Everybody wants their writing to be concise and clear. Here’s some simple rules that you can follow to achieve both clarity and concision in the next thing you write — and a warning about when being concise is a bad idea.
When I ask participants in Learning Tree’s business writing course what matters to them in business writing, there are two words that are guaranteed to turn up: concise and clear (the same thing happens in Learning Tree’s technical writing course, by the way). To a certain extent, that reflects what people have been told that their writing should be like. However, I think it also reflects the common frustrations that people have when they read someone else’s writing: People constantly find that it takes too long for the email/document/report they have to read to get to the point and, when they do (finally) get to it, they can’t figure out what the heck the person is talking about.
But, before I tell you what you can do to make sure that you don’t fall into that trap, let me explain what can go horribly wrong when you focus on just being concise.
You need to recognize that, as far as content goes, “concision” is a relative term — a writer’s “concise” can easily be the reader’s “You left out everything I needed to know!” In fact, the most common reason that people find some document to be unclear is because the writer left out some important background information that the reader needed.
To put it another way: Concision and clarity are in the mind of the reader, not the writer. No one cares if you think your email/document/report is clear and concise. Like telling a good joke, only the reader/listener’s opinion matters.
You’ve probably had this experience yourself when you’ve received an email with a single word in it: “Yes.” Before you could understand the email, you had to scroll down to the previous email to find out what the question was. Here’s another example from your life: You’ve sent off an email to someone and got back an email from them that boiled down to “What are you talking about?” You then had to respond with the extra, clarifying information before you finally got back a response to your original email (which may, of course, just be that “Yes,” I mentioned earlier).
I’ll let you in on another problem with being too concise: When you haven’t got a response from the other person at all, it’s also probably because you were too concise and left out something important. The part you left out that time was why the other person should care.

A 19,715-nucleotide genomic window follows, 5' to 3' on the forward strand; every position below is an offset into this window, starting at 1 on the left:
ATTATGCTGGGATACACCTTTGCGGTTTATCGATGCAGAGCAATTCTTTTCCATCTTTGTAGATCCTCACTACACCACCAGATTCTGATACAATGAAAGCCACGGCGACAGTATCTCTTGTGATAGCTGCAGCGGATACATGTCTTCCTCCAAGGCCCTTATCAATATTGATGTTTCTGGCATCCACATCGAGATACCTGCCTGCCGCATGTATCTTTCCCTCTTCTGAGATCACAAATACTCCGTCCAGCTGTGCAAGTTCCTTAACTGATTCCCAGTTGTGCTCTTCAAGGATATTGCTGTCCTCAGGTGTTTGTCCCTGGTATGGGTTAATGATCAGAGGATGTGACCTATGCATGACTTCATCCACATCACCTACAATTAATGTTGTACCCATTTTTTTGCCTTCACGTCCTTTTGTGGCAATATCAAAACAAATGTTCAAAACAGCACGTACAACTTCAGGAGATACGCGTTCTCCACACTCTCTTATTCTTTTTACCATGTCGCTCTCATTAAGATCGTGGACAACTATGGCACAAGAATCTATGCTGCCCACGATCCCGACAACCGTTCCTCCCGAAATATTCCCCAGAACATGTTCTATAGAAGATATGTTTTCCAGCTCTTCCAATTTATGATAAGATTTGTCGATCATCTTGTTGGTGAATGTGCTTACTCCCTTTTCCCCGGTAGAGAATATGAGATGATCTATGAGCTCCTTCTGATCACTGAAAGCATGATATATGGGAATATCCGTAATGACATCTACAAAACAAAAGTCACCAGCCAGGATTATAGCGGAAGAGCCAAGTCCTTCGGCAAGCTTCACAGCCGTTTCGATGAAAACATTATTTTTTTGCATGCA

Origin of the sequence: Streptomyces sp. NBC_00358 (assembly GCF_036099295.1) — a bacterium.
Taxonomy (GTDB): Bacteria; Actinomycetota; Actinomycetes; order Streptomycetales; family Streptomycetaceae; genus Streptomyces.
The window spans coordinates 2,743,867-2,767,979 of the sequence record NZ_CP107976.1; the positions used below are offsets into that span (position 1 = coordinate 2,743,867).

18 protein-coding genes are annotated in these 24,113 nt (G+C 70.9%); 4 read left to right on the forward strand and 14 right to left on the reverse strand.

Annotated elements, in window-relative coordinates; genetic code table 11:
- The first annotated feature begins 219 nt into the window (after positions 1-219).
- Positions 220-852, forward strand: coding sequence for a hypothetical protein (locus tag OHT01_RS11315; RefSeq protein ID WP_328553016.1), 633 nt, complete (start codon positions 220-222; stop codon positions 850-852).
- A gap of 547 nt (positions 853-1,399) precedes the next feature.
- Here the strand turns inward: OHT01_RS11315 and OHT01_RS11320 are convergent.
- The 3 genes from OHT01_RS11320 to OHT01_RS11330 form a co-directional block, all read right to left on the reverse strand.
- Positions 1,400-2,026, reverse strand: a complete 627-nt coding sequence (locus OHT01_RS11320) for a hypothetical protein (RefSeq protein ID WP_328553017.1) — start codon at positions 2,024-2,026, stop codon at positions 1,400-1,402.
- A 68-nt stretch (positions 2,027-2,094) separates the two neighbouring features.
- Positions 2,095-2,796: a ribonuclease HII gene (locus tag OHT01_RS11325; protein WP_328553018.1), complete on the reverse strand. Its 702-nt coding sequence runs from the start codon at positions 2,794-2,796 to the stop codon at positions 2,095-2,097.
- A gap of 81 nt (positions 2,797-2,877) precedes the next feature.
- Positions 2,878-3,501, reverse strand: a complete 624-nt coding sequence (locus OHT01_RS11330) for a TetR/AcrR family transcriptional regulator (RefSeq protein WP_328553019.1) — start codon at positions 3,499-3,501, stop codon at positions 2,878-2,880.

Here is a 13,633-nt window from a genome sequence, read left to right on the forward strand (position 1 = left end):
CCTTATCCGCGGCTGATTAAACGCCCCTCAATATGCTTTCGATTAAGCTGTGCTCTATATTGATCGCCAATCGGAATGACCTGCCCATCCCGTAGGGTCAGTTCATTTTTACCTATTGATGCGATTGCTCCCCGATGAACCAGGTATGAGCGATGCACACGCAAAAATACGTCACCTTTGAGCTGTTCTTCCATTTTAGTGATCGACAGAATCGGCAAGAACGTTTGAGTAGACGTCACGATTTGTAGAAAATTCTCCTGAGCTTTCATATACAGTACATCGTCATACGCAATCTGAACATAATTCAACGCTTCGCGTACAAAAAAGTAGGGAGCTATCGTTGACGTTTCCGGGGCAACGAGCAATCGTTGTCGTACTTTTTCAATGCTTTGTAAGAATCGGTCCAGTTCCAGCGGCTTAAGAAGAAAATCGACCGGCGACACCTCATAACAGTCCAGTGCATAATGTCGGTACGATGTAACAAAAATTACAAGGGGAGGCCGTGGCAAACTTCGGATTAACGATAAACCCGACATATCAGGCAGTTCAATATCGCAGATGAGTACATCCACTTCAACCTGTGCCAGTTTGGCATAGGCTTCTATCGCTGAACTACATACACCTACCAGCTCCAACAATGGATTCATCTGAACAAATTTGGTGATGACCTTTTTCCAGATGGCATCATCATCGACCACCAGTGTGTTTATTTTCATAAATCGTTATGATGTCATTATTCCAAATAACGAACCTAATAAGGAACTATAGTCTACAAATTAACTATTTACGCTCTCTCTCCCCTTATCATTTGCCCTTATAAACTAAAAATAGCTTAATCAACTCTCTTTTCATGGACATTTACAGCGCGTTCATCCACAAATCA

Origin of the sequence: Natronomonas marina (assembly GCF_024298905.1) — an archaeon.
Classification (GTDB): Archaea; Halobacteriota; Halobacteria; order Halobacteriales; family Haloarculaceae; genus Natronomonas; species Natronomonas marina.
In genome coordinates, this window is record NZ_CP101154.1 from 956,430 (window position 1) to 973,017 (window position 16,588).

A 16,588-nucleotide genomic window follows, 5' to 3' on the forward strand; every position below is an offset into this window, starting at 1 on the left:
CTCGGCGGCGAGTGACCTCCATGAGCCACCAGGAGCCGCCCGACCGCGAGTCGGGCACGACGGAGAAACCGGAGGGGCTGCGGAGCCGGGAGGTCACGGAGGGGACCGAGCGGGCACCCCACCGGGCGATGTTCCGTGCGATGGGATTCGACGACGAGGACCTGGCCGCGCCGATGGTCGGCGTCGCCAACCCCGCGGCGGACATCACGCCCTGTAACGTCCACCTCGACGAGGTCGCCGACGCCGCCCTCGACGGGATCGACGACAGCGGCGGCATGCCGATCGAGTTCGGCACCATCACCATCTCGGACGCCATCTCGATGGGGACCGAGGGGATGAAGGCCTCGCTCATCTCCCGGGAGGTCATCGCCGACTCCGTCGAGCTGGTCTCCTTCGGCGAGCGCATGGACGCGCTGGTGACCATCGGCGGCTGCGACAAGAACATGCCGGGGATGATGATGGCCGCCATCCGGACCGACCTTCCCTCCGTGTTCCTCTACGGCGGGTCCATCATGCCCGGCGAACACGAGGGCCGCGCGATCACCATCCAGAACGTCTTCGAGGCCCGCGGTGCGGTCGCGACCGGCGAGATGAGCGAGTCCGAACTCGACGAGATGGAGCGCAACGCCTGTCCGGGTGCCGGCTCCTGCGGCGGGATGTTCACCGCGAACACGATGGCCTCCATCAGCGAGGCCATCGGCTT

Here’s the Do and the Don’t around being concise:
So, putting that Do and Don’t together means that the first things you want to do is figure out:
You should say all of that without worrying about being concise…and then (to be blunt) shut up.
If you’re not sure about what the reader needs to know then you have no choice but to include some potentially “extra” information. However, you can provide all sorts of ways for the reader to skip reading it:
If you have given your readers something they’re interested in, included all (and only) the background information they need, and provided ways for them to skip what they don’t need then you’re well on your way to writing something that your readers will feel is concise.
You’re also well on your way to writing clearly simply because your reader has all the information they need to understand what you’re talking about. However, there are some things you can do to make sure that you don’t lose that clarity.
For example, you probably don’t need most of the adjectives and adverbs you’ve included — most of those are noise words or clichés that slow the reader down and confuse your message. I had one co-worker prefixed everything with the word “real”: the real problem, the real goal, the real issue. If I had thought there was some problem/goal/issue that others were mistaking for what the actual problem/goal/issue was then I could see including the word “real.” That was never the case but, because he kept bringing the “reality topic” up, I kept looking for those “fantasy” problems — not clear at all.
Get rid of those unnecessary adjectives and adverbs. One of the simplest ways is to look at each adjective, adverb or qualifying phrase and ask yourself “Does this tell the reader something they don’t know and will care about?” If you’re not sure whether to include something, consider this test: In this context would anyone ever say the opposite? For my friend’s emails I could have asked “In this context, would anyone say ‘This problem I’m worried about and want to address is a complete fantasy’?”. If the answer is “No,” you can delete some words, making your document both more concise and more clear.
There are two other threats to clarity that I’ve beaten to death elsewhere so I won’t go into them in depth here: pronouns and synonyms.
That, by the way, was an example of letting the reader skip information they might already know.
Having said all that about eliminating words, there’s one place where, to be clear, you shouldn’t be afraid to add words. When you write, don’t hesitate to repeat key terms — words that reflect what’s important to your reader (look at the number of times that “clear,” “concise,” and “writing” appear in this post, for example). Repeating these terms keeps you and your reader focused because:
Repeating key terms keeps the volume turned up on Radio WII-FM. And, simply by staying on topic, you make your writing clearer.
Finally (and just to make my point), since I suspect that’s all that you’re interested in, I’ll shut up now.